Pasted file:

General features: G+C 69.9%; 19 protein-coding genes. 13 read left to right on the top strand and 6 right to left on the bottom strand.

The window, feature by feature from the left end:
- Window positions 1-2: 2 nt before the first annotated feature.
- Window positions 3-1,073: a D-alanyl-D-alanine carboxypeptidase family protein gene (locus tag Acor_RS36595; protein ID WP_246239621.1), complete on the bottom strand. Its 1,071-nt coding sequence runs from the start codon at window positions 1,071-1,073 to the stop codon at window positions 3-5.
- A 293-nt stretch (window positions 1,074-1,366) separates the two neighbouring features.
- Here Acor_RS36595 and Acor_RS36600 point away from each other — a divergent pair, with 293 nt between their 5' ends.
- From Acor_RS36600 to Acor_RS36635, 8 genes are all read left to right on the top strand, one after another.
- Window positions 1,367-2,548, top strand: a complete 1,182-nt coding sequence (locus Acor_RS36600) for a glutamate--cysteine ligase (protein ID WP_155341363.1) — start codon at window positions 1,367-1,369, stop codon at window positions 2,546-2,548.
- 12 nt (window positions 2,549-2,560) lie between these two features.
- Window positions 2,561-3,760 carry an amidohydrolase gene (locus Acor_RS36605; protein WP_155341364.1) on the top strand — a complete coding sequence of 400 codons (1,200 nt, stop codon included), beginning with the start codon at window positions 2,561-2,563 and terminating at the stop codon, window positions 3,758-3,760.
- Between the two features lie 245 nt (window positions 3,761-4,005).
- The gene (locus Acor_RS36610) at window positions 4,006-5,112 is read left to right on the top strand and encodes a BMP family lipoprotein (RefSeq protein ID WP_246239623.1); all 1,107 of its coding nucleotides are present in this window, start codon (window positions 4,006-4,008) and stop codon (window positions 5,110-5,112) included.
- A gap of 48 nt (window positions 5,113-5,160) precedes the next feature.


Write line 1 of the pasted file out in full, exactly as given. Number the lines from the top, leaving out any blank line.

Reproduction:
General features: G+C 69.9%; 19 protein-coding genes. 13 read left to right on the top strand and 6 right to left on the bottom strand.